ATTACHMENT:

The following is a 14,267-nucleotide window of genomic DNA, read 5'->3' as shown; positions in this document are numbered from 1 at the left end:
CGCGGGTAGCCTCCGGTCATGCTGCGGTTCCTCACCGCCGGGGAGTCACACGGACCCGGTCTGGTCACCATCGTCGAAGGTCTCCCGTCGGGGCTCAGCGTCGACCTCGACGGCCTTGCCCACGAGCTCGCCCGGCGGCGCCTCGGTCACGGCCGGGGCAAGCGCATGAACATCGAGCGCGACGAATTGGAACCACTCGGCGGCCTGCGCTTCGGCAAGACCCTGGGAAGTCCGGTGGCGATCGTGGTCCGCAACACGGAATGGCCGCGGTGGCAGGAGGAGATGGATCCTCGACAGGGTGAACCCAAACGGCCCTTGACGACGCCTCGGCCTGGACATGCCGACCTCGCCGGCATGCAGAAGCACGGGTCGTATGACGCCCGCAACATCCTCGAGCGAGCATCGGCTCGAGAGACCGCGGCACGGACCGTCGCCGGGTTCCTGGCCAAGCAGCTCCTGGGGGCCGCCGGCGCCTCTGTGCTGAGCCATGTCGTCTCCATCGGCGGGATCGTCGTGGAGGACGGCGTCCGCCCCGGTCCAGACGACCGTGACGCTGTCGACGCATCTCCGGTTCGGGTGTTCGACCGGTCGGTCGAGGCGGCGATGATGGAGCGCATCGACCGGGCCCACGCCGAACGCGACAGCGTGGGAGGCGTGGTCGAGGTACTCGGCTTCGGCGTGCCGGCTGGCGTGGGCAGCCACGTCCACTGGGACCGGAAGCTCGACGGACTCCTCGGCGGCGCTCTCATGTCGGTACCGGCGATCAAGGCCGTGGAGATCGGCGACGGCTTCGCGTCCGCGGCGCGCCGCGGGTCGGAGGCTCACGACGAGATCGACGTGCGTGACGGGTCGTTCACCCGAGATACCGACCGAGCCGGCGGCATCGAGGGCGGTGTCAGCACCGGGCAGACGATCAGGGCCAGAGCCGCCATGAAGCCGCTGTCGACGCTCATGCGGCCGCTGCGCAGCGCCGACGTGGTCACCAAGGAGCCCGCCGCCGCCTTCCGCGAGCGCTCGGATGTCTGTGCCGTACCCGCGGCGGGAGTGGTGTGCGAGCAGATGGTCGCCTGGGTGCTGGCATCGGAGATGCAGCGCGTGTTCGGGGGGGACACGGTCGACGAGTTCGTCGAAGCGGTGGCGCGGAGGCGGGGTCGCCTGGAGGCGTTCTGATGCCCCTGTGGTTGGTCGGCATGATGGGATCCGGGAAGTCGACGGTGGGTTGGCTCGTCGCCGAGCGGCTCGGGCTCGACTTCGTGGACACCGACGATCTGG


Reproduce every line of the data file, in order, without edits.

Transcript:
The following is a 14,267-nucleotide window of genomic DNA, read 5'->3' as shown; positions in this document are numbered from 1 at the left end:
CGCGGGTAGCCTCCGGTCATGCTGCGGTTCCTCACCGCCGGGGAGTCACACGGACCCGGTCTGGTCACCATCGTCGAAGGTCTCCCGTCGGGGCTCAGCGTCGACCTCGACGGCCTTGCCCACGAGCTCGCCCGGCGGCGCCTCGGTCACGGCCGGGGCAAGCGCATGAACATCGAGCGCGACGAATTGGAACCACTCGGCGGCCTGCGCTTCGGCAAGACCCTGGGAAGTCCGGTGGCGATCGTGGTCCGCAACACGGAATGGCCGCGGTGGCAGGAGGAGATGGATCCTCGACAGGGTGAACCCAAACGGCCCTTGACGACGCCTCGGCCTGGACATGCCGACCTCGCCGGCATGCAGAAGCACGGGTCGTATGACGCCCGCAACATCCTCGAGCGAGCATCGGCTCGAGAGACCGCGGCACGGACCGTCGCCGGGTTCCTGGCCAAGCAGCTCCTGGGGGCCGCCGGCGCCTCTGTGCTGAGCCATGTCGTCTCCATCGGCGGGATCGTCGTGGAGGACGGCGTCCGCCCCGGTCCAGACGACCGTGACGCTGTCGACGCATCTCCGGTTCGGGTGTTCGACCGGTCGGTCGAGGCGGCGATGATGGAGCGCATCGACCGGGCCCACGCCGAACGCGACAGCGTGGGAGGCGTGGTCGAGGTACTCGGCTTCGGCGTGCCGGCTGGCGTGGGCAGCCACGTCCACTGGGACCGGAAGCTCGACGGACTCCTCGGCGGCGCTCTCATGTCGGTACCGGCGATCAAGGCCGTGGAGATCGGCGACGGCTTCGCGTCCGCGGCGCGCCGCGGGTCGGAGGCTCACGACGAGATCGACGTGCGTGACGGGTCGTTCACCCGAGATACCGACCGAGCCGGCGGCATCGAGGGCGGTGTCAGCACCGGGCAGACGATCAGGGCCAGAGCCGCCATGAAGCCGCTGTCGACGCTCATGCGGCCGCTGCGCAGCGCCGACGTGGTCACCAAGGAGCCCGCCGCCGCCTTCCGCGAGCGCTCGGATGTCTGTGCCGTACCCGCGGCGGGAGTGGTGTGCGAGCAGATGGTCGCCTGGGTGCTGGCATCGGAGATGCAGCGCGTGTTCGGGGGGGACACGGTCGACGAGTTCGTCGAAGCGGTGGCGCGGAGGCGGGGTCGCCTGGAGGCGTTCTGATGCCCCTGTGGTTGGTCGGCATGATGGGATCCGGGAAGTCGACGGTGGGTTGGCTCGTCGCCGAGCGGCTCGGGCTCGACTTCGTGGACACCGACGATCTGG